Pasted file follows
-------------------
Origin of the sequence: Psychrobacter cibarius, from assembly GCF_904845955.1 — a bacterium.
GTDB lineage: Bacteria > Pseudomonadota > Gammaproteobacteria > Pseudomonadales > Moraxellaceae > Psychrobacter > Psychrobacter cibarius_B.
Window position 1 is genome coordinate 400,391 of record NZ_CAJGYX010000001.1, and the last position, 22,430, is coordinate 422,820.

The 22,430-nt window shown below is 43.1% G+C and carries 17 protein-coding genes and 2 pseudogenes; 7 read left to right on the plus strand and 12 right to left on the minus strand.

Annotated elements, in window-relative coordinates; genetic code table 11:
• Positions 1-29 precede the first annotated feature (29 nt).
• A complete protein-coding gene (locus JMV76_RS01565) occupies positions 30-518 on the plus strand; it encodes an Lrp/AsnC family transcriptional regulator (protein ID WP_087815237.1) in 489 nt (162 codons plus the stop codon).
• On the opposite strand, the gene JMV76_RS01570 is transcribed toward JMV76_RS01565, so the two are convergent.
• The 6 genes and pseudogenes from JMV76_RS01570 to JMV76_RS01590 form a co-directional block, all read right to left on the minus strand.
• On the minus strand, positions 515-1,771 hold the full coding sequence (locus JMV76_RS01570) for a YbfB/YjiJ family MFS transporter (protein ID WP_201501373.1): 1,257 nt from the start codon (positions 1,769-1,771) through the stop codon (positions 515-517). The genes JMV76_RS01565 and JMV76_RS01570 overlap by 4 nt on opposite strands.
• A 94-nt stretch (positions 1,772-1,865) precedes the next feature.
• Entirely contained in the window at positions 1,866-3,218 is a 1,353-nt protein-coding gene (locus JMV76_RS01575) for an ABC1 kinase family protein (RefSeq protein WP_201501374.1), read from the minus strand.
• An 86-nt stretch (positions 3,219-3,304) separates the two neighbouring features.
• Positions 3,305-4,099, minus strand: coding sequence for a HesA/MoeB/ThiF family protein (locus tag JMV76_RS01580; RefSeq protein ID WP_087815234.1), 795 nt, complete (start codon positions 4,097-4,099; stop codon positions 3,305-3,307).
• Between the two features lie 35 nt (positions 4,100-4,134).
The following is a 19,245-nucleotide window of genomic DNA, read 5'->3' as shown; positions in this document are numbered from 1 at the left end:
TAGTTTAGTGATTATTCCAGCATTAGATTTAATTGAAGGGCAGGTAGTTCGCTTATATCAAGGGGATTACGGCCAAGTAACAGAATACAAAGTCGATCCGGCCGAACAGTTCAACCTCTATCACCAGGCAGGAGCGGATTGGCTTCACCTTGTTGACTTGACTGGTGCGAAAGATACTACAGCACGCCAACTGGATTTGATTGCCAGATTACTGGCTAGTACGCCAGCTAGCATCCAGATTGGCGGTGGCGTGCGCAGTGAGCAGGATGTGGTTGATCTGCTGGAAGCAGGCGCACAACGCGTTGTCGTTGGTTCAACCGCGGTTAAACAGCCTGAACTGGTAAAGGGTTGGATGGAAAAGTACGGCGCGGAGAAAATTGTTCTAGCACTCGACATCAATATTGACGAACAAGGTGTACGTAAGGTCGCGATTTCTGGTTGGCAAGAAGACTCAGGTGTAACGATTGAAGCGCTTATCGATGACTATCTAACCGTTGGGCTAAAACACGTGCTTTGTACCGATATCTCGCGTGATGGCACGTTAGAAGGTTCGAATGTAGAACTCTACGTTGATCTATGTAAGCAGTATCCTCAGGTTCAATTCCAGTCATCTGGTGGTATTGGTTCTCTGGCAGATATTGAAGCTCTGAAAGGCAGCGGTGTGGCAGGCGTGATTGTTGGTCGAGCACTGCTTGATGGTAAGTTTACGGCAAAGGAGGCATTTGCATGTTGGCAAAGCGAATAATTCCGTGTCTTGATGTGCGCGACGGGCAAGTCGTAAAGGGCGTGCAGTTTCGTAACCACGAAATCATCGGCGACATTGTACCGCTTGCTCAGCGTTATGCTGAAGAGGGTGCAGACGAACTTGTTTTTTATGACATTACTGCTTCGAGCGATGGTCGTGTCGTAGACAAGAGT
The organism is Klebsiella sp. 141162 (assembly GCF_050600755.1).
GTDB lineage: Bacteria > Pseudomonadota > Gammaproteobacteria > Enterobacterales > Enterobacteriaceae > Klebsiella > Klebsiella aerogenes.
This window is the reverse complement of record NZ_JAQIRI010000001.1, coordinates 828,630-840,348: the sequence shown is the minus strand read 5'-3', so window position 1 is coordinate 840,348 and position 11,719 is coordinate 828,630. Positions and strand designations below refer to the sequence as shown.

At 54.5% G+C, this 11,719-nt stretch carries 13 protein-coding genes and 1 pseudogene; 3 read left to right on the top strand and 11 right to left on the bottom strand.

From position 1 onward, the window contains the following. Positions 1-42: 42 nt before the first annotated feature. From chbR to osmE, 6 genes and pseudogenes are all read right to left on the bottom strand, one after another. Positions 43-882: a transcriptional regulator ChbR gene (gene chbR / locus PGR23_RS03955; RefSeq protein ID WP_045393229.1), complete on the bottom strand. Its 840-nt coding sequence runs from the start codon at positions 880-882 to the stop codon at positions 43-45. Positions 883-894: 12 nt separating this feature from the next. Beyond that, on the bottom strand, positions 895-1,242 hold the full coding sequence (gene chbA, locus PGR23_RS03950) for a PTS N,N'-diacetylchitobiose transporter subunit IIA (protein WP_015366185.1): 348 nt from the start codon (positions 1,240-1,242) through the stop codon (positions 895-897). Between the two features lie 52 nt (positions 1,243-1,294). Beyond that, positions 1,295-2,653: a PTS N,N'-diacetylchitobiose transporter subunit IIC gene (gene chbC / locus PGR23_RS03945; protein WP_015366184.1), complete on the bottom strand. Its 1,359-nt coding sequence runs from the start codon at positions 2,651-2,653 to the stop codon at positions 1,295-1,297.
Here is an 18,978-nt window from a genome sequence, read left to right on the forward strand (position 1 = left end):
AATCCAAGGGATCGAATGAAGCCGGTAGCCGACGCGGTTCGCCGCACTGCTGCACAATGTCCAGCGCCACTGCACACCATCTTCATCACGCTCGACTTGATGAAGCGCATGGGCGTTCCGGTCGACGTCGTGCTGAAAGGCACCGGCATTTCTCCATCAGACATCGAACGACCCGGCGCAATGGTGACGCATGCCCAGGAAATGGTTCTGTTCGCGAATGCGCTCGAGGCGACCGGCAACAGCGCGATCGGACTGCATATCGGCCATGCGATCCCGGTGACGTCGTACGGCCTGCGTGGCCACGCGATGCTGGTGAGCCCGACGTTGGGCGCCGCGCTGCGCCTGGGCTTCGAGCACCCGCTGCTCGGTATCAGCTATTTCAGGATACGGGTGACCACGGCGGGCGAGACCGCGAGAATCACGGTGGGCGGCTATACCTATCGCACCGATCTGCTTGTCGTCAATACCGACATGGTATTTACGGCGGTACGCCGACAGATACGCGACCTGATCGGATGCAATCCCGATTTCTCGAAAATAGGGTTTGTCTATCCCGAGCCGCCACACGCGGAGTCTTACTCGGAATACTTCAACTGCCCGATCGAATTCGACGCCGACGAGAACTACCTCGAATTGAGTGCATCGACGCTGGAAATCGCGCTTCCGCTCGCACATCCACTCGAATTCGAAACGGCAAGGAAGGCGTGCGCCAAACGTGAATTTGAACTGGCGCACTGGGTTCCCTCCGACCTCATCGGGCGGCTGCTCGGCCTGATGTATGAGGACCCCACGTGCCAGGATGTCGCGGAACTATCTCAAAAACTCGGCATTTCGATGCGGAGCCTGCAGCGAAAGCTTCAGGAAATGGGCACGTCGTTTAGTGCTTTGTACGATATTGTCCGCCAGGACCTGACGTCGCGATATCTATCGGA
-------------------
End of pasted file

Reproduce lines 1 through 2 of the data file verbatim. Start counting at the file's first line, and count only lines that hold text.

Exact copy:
Origin of the sequence: Psychrobacter cibarius, from assembly GCF_904845955.1 — a bacterium.
GTDB lineage: Bacteria > Pseudomonadota > Gammaproteobacteria > Pseudomonadales > Moraxellaceae > Psychrobacter > Psychrobacter cibarius_B.